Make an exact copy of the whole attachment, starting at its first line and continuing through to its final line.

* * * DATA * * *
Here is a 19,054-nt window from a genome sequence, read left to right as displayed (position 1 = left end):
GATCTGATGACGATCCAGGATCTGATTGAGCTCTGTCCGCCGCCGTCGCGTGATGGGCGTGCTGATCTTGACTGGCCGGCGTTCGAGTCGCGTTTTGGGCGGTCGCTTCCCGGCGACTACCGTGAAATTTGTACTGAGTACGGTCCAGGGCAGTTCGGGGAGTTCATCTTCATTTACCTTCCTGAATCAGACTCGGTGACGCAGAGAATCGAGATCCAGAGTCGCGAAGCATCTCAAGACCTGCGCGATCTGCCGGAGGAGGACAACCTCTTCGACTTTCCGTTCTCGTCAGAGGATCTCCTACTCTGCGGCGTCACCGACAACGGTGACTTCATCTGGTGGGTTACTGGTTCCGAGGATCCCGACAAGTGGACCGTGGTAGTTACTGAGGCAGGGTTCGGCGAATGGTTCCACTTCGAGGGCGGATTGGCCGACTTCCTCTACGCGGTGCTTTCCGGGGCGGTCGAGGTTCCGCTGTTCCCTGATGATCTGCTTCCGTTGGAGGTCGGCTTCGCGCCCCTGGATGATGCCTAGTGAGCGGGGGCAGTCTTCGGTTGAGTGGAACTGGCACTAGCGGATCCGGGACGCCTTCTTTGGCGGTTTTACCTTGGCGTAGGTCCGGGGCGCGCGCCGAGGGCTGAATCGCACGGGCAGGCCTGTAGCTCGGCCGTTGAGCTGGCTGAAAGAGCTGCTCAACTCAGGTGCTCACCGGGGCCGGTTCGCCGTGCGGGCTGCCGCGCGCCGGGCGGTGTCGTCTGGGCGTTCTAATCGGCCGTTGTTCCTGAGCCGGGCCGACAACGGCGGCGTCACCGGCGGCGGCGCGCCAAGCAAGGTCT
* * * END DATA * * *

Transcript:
Here is a 19,054-nt window from a genome sequence, read left to right as displayed (position 1 = left end):
GATCTGATGACGATCCAGGATCTGATTGAGCTCTGTCCGCCGCCGTCGCGTGATGGGCGTGCTGATCTTGACTGGCCGGCGTTCGAGTCGCGTTTTGGGCGGTCGCTTCCCGGCGACTACCGTGAAATTTGTACTGAGTACGGTCCAGGGCAGTTCGGGGAGTTCATCTTCATTTACCTTCCTGAATCAGACTCGGTGACGCAGAGAATCGAGATCCAGAGTCGCGAAGCATCTCAAGACCTGCGCGATCTGCCGGAGGAGGACAACCTCTTCGACTTTCCGTTCTCGTCAGAGGATCTCCTACTCTGCGGCGTCACCGACAACGGTGACTTCATCTGGTGGGTTACTGGTTCCGAGGATCCCGACAAGTGGACCGTGGTAGTTACTGAGGCAGGGTTCGGCGAATGGTTCCACTTCGAGGGCGGATTGGCCGACTTCCTCTACGCGGTGCTTTCCGGGGCGGTCGAGGTTCCGCTGTTCCCTGATGATCTGCTTCCGTTGGAGGTCGGCTTCGCGCCCCTGGATGATGCCTAGTGAGCGGGGGCAGTCTTCGGTTGAGTGGAACTGGCACTAGCGGATCCGGGACGCCTTCTTTGGCGGTTTTACCTTGGCGTAGGTCCGGGGCGCGCGCCGAGGGCTGAATCGCACGGGCAGGCCTGTAGCTCGGCCGTTGAGCTGGCTGAAAGAGCTGCTCAACTCAGGTGCTCACCGGGGCCGGTTCGCCGTGCGGGCTGCCGCGCGCCGGGCGGTGTCGTCTGGGCGTTCTAATCGGCCGTTGTTCCTGAGCCGGGCCGACAACGGCGGCGTCACCGGCGGCGGCGCGCCAAGCAAGGTCT